New Year’s Matchbook

Posted: January 1, 2012 in Uncategorized

And I needed some matches to light a candle. In our house there is a tin can that’s full of all manner of matches – match sticks and matchbooks collected from here and there over long periods of time. And each artifact tells a certain story, if only to identify where one was when it was plucked up and carried home.

This day I fished around and reeled in a funeral home matchbook: Gerber Chapel from Webster Groves. Only a preacher would have a more than average quantity of matchbooks from funeral homes. It was a sign of the times, that a funeral home would provide matches for smoking customers, or customers to be. For me the dating was broad – somewhere between 1991 and 2006, a fifteen year interval. Close enough.

As I opened the booklet to retrieve my match and strike it, there was writing on the inside cover. It was my own writing. And what I had written at the time were simple notes, ideas, an outline for some writing, meditation or even sermon. There were three phrases and they could only make sense to the one who originally scratched them there:

Tillich – God above God
Elephant and the Blind Men
Yet the partial is more than enough

Well, well. I suppose we all have our center within the center, a theology, philosophy, ideology, psychology, sociology, cosmology – that acts as the interpreter of all else. This was, and perhaps is, mine. It takes a matchbook and its required discipline of limited space to force an economy of words and thought.

Paul Tillich’s notion of the God above God is a crucial one, and that is that whatever our notion of God, and the notions we have are important, they do not embrace the entirety of the depth of God. Our notions, understandings, perceptions are only partial. There is a reality beyond them. In fact, the best of our approximations always include the awareness that there is more than we can possibly comprehend. This instills us with humble confidence; there is something to say, it’s never sufficient. There is God beyond our understanding of God.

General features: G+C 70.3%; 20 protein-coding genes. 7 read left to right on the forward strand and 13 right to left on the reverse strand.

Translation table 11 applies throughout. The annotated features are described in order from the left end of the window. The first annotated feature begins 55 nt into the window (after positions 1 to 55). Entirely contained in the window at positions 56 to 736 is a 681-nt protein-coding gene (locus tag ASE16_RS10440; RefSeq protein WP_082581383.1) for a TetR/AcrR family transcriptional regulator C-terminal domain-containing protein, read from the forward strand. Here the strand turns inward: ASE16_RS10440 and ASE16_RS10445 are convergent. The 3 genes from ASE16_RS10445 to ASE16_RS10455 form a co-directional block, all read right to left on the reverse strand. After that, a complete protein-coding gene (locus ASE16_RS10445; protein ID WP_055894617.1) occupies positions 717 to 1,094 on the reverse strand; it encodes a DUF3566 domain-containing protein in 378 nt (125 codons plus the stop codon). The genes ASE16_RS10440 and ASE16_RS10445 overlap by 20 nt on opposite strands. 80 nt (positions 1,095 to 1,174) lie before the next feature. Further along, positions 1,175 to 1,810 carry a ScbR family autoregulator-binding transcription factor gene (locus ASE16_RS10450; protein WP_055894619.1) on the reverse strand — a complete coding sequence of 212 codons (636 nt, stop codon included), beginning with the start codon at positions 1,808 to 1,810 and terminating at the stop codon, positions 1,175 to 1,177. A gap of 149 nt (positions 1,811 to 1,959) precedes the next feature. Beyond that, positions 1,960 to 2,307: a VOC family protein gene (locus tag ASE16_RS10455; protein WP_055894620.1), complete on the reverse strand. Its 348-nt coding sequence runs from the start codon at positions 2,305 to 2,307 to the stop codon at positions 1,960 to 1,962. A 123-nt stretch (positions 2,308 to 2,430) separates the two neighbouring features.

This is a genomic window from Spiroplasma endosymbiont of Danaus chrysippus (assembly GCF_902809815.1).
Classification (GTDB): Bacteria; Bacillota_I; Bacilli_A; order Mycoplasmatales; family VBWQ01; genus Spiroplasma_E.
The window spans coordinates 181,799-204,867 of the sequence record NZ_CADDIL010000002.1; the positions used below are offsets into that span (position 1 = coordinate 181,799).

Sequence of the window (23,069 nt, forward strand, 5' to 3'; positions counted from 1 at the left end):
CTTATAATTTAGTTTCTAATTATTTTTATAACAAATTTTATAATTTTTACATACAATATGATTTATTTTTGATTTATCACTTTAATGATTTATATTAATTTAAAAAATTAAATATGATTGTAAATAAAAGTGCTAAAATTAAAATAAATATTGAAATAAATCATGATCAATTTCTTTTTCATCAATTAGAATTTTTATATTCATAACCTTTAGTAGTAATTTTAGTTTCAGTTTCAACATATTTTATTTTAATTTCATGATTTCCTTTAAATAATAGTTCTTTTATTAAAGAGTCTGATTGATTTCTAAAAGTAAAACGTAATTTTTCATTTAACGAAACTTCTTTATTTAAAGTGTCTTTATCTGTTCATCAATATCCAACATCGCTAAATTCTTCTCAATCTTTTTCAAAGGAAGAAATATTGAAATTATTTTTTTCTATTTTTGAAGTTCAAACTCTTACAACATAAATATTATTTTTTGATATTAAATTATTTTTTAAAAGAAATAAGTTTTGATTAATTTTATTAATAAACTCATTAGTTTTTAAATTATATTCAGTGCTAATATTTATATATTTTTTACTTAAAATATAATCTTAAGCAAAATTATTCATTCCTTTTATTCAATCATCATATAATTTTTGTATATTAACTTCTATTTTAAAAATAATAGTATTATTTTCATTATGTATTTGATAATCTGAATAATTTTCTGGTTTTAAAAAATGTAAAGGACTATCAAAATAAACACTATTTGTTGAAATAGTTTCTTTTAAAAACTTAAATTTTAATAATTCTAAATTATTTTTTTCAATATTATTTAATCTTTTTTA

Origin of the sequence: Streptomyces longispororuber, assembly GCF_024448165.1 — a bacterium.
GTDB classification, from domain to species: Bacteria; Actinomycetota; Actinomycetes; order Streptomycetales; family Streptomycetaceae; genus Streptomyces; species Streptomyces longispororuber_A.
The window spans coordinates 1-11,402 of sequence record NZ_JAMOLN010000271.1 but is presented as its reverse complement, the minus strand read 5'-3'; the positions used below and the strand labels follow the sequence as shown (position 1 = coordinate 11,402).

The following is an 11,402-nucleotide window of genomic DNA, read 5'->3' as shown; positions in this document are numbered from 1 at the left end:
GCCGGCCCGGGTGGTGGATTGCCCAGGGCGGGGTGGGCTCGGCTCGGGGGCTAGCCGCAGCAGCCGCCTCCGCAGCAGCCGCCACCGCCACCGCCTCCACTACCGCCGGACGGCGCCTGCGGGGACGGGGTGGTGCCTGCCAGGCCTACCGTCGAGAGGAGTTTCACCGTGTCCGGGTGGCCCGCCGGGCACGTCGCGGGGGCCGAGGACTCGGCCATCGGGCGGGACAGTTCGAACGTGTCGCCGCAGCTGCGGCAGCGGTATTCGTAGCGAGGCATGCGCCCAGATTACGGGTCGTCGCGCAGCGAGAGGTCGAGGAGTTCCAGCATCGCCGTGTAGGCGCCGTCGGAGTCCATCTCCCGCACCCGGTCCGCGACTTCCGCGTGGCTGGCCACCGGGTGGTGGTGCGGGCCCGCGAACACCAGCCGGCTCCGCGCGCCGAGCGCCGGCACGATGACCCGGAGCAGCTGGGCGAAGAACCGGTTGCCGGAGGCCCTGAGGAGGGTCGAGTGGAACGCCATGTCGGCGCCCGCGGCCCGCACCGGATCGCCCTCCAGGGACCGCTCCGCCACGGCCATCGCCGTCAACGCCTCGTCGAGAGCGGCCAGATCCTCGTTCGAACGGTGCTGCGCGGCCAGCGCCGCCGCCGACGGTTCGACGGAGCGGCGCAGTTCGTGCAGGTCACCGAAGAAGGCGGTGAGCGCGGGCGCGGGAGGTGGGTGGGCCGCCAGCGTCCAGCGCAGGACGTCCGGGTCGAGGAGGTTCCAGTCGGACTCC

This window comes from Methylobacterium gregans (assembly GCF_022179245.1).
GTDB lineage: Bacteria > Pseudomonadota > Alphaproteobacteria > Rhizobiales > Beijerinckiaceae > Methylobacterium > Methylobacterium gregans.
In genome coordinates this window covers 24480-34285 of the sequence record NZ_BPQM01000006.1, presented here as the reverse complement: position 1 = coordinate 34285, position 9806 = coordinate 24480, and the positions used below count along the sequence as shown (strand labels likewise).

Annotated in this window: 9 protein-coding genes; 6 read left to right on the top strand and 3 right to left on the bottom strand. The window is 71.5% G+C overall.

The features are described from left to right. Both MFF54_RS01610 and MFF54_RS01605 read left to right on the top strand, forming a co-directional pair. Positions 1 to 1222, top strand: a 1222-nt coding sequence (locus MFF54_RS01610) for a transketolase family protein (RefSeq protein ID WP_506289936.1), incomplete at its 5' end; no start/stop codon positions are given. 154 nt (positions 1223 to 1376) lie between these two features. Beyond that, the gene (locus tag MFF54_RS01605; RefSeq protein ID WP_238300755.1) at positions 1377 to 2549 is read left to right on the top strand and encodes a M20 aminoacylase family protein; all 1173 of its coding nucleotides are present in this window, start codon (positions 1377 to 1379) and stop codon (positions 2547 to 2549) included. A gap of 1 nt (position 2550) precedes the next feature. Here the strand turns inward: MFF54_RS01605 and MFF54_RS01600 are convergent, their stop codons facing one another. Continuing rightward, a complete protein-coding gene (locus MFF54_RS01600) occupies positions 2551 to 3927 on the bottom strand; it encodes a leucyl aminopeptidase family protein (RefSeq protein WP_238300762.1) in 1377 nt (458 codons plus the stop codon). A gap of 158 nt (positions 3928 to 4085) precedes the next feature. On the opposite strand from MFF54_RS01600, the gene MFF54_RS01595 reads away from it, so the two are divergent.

The second, the elephant and the blind men, is a well-known parable. It is the companion to Tillich’s God beyond God. Several blind men are escorted to an elephant and asked to describe just exactly what an elephant is. Predictably one who holds the leg describes an elephant as a tree. One who touches the side of the elephant says that it is like a wall. And the blind man who holds onto the trunk believes it is most like a snake. All three touch the elephant, partially, and describe the aspect they have experienced. Of course, the same is true of our experience of God; limited, partial, confined to our particular experience. Together, perhaps, many perceptions pooled might provide a more adequate picture.

Finally, the partial is more than enough. That’s a Timism. And it builds on what preceded it above. Though the transcendence of God is beyond our notion of God, and though, like a blind man, we only know the partial dimension of the sacred which we have experienced, and may even combine those perceptions with those of others living and dead, it is enough. It is enough because the universal is revealed in the particular. We have enough of the whole through the part. And if God infuses everything, everywhere, through all time, then touching the hem of his garment is enough. That gets to what we mean with the Christian vocabulary of grace; that through our limits the divine economy is sufficient. A part is all we’ve got and it is enough.

Matchbook theology. Sometimes it’s best.

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Comments
  1. Audrey says:

    Excellent! That means it is unnecessary, indeed impossible, to “correct” someone else’s vision of God. Perhaps I have touched the leg and they have touched the belly of the elephant. A discussion of God is helpful and often mind expanding. But, in the end, we are both blind.

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